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The British Pharmacopoeia method involves a rotating wire mesh basket in which tablets or capsules are placed (Figure). The mesh is small enough to retain broken pieces of tablet but large enough to allow entry of solvent without wetting problems. The basket may be rotated at any suitable speed but most United States Pharmacopeia monographs specify 50, 100 or 1500 rpm. In all methods the appropriate pH for the dissolution medium must be chosen and there should be a reasonable degree of agitation. Rotating basket method

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In vitro evaluation of non-oral systems Suppositories Suppositories are difficult to study in vitro, because it is not easy to simulate the conditions in the rectum. One system employs a suppository placed in a pH 7.8 buffer in a dialysis bag which is then placed in a second dialysis bag filled with octanol and the whole is suspended in a flow system at 37°C. The amount of drug released into the outer liquid is monitored.

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In vitro testing of the lot-to-lot uniformity of semisolid dosage forms of creams, ointments and lotions is important in quality control. Ointments and transdermal systems encounter little water in use but useful data can be obtained by measuring release into aqueous media, which can sometimes be predictive of in vivo performance. Alternatively, a liquid biophase can be simulated using isopropyl myristate . A rotating bottle apparatus has been used to measure the release of nitroglycerin from Deponit transdermal patches. The British Pharmacopoeia specifies a distribution (release) test for transdermal patches based on the paddle apparatus for tablet and capsules.

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The cascade impactor is probably the most widely used instrument in categorizing airborne particles. In this instrument: Large particles leave the airstream and impinge on baffles or on glass microscope slides (Figure). The airstream is then accelerated at a nozzle, providing a second range of smaller-sized particles on the next baffle and so on. Progressively finer particles are collected at the successive stages of impingement owing to jet velocity and decreasing jet dimension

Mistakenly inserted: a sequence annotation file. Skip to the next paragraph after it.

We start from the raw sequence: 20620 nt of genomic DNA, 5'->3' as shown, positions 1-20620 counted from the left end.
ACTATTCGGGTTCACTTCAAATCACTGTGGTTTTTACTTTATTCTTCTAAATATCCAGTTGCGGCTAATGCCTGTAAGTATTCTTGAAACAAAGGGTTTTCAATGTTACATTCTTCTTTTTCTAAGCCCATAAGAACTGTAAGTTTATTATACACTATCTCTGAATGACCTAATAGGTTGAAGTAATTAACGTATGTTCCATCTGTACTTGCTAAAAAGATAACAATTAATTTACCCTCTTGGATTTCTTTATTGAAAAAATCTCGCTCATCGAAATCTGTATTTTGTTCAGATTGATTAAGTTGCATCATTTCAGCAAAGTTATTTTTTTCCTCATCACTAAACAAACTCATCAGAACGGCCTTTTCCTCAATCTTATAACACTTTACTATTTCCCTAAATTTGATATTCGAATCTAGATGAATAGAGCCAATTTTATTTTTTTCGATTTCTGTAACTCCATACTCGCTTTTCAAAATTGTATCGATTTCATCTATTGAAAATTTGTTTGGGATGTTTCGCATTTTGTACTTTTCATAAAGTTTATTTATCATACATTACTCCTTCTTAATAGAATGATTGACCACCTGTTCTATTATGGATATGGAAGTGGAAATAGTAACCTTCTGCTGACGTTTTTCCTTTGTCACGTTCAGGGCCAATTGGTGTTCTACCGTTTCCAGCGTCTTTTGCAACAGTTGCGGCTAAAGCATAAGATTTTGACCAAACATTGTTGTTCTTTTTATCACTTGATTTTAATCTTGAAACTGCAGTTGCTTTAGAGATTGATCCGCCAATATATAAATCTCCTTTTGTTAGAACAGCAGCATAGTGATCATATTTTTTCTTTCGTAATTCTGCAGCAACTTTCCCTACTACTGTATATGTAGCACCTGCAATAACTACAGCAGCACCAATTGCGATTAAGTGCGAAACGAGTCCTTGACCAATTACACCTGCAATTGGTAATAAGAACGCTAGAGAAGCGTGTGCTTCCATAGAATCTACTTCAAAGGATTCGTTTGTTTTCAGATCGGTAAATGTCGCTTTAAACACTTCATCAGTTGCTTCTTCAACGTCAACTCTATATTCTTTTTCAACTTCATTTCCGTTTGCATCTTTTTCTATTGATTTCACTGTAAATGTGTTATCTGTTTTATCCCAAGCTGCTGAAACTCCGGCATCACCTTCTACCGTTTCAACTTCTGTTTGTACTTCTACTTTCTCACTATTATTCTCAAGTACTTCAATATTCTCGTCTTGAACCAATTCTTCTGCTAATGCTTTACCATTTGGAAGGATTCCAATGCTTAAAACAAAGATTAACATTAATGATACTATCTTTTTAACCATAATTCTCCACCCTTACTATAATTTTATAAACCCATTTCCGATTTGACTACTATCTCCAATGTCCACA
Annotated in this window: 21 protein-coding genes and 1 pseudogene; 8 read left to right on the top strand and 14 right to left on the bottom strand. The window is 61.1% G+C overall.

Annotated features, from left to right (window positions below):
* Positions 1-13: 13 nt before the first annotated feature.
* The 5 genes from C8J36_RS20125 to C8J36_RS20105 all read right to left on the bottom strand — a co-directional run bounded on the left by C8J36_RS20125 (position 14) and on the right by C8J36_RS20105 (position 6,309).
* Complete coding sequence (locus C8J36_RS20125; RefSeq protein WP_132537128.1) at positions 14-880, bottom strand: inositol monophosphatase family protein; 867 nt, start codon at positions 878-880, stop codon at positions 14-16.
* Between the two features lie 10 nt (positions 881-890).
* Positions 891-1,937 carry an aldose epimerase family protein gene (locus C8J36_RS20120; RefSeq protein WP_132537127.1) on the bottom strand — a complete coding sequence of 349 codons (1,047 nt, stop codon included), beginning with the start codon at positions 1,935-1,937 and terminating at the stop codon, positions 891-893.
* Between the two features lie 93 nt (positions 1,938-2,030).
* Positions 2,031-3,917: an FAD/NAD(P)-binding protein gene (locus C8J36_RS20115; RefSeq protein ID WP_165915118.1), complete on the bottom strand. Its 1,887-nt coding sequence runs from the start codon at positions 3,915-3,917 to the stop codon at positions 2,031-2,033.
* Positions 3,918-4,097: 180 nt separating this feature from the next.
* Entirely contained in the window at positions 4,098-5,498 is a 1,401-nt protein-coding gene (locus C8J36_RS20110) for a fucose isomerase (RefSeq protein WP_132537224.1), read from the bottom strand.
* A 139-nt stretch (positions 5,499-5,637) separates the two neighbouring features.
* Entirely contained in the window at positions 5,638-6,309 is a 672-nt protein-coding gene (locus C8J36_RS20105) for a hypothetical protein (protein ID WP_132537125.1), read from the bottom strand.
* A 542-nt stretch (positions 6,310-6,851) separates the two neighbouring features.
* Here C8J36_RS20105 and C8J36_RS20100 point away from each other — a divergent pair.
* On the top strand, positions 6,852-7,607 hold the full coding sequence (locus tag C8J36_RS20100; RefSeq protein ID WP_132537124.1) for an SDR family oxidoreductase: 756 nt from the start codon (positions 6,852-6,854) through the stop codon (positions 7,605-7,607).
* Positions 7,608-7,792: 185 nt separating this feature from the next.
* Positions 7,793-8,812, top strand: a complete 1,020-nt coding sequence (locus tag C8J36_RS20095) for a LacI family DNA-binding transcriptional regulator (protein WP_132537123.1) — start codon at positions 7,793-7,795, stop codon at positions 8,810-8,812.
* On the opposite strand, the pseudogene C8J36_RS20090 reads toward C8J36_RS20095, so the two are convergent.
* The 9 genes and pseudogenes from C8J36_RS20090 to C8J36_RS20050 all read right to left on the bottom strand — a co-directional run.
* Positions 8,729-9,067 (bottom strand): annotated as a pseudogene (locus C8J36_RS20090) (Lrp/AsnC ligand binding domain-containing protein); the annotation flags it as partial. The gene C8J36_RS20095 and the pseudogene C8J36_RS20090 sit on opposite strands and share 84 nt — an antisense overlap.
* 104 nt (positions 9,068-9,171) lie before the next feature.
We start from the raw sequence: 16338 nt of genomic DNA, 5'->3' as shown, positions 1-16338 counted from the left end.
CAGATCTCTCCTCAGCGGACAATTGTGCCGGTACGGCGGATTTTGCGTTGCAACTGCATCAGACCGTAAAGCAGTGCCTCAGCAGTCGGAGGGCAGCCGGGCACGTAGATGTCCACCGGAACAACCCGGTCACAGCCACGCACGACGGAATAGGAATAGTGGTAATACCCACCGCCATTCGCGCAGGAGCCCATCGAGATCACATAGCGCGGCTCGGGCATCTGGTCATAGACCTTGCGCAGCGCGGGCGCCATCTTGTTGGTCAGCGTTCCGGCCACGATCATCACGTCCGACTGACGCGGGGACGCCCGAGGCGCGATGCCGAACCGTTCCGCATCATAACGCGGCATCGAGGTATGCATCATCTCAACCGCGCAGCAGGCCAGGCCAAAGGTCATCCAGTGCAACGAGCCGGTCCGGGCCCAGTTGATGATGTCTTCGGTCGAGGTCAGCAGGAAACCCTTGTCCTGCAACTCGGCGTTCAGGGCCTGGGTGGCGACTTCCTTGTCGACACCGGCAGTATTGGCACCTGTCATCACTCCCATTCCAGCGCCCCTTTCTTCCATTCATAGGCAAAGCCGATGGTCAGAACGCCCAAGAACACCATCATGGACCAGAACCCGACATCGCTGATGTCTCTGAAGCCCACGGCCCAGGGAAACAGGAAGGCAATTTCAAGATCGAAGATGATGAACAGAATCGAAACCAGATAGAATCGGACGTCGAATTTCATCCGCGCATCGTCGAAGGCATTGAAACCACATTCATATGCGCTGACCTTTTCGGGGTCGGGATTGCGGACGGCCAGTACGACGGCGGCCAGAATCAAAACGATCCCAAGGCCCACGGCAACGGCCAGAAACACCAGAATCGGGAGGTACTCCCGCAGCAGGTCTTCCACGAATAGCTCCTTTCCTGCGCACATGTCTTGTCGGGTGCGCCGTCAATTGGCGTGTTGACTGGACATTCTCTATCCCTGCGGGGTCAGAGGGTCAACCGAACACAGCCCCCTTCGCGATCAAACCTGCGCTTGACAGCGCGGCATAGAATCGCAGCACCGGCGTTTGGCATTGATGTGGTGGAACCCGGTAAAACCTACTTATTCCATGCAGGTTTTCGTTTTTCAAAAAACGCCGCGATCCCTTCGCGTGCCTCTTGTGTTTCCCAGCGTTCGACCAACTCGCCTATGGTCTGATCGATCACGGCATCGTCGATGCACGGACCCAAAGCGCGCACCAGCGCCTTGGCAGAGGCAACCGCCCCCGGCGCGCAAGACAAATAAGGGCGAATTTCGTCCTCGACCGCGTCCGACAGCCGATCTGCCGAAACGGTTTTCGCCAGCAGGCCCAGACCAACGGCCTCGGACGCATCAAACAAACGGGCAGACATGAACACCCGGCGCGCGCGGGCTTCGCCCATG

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Apparatus A employs the principle of liquid impingement and has a solvent in both chambers to collect the aerosol. Air is drawn through the system at 60 l min–1 and the inhaler is fired several times into the device Apparatus A (glass) There are several impaction surfaces at the back of the glass throat about 10 cm away from the activator (similar to human dimensions). The upper impinger (stage 1) has a cut-off at a particle size of ~6.4 μm . The last impact surface is in the lower impinger (stage 2) and is considered to be the respirable fraction

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We have seen a selection of tests which can be conducted to measure the key parameters of a variety of formulations. These tests are not necessarily predictive of performance in vivo, but can be used in a comparative sense, testing one product against others or different batches of a product to ensure batch-to-batch consistency. Release tests can be applied to rectal and transdermal products by adapting The method used for oral products, altering the receptor phase to mimic the medium in which the formulation resides in vivo. Key parameters are different for different routes of delivery and different formulations: particle size is a key factor in inhalation products and in topical preparations where the drug is dispersed rather than dissolved in the vehicle. Key word